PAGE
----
There is a lot of flexibility here, too, as strategies can be edited for every team. If you want to mirror the lines and tactics that Mike Kitchen brought to the St. Louis Blues when he took over from Joel Quenneville this past spring, you can do so. As an added touch, you can even set up coaches and give them personalities, such as master strategist, studious, vocal, and that old Pat Quinn-styled favorite, ref-berater. The only issue is that most of these values are left blank, forcing you to do a lot of fine-tuning with teams if you want to experience an accurate NHL simulation. Even with this absence, games take on a lifelike sheen. Traditional rivals even tend to get involved in fight-laden affairs. One game we simmed between divisional opponents Dallas and Detroit was marked by 126 minutes in penalties and a three-on-three brawl in the final minute--the score was out of control.
Player default settings are pretty solid. Check the box scores after a night of action around the league and you'll discover that the right players are finding the twine and clocking the most minutes on the ice. Big scorers like Alexander Mogilny and Markus Naslund routinely lead the league in scoring. Numbers reflect player attributes as well. Natural scorers, such as Glen Murray, typically count more goals than assists, and playmakers, such as Doug Weight, get credit for a lot more helpers than goals. Ice time is also dead-on. Top forwards always clock in at around 17 to 25 minutes a night, while stud defensemen, in the style of Adam Foote, patrol the blue line for around 30 minutes a game. Purists might quibble about inflated offensive numbers--scoring is well above that of the current dead-puck era--although, this might be a blessing in disguise since so many of those purists long to go back to the more wide-open NHL of the 1980s and early 1990s.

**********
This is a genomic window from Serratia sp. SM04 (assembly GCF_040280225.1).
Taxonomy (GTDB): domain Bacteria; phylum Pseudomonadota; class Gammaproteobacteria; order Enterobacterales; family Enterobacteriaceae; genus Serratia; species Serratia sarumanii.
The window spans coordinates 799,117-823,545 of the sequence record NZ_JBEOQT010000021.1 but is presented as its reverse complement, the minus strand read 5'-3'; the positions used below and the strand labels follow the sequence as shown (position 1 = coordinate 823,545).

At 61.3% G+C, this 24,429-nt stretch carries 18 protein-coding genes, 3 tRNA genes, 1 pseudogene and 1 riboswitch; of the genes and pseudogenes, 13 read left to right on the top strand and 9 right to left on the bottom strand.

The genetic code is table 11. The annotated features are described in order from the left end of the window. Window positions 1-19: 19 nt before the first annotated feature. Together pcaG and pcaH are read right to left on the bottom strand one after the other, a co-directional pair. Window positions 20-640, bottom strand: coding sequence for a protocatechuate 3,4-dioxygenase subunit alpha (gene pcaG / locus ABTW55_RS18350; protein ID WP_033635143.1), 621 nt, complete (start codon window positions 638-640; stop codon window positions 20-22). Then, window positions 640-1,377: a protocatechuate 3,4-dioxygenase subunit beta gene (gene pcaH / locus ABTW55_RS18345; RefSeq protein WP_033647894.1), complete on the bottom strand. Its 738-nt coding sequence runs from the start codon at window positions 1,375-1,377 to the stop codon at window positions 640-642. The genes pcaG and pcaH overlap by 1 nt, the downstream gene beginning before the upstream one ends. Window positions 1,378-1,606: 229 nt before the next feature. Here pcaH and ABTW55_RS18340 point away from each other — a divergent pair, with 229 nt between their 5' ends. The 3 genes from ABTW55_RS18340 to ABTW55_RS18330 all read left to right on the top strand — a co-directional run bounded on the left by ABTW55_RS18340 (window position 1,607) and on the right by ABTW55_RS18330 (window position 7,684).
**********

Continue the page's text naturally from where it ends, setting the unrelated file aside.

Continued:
These mostly accurate statistics are generated no matter how you simulate games. You can whip through a day's schedule in seconds or tear through a full week, month, or season with a single click. Speed is such that you can easily sim two or three seasons in a single evening of play. Manually playing games, of course, takes more time, but it holds its own rewards, as you can step behind the bench and shift lines. Textual play-by-play is well done, setting up both a sense of flow and adding tension to the proceedings. Roaring crowd noise also gives you an air of sitting rinkside. But as satisfying as playing solo is, it's even more entertaining to go online and take part in online leagues. There is a strong community of FaceOff series owners out there and many ongoing leagues.
Still, FaceOff Hockey 2004 remains something of a fixer-upper. There is a lot of promise here if you're willing to do some work in the beginning and set up all the necessary league files, but the learning curve is steep and the interface unforgiving. No other text-based game provides such an authentic simulation of NHL hockey, but players must accept a lot of rough edges.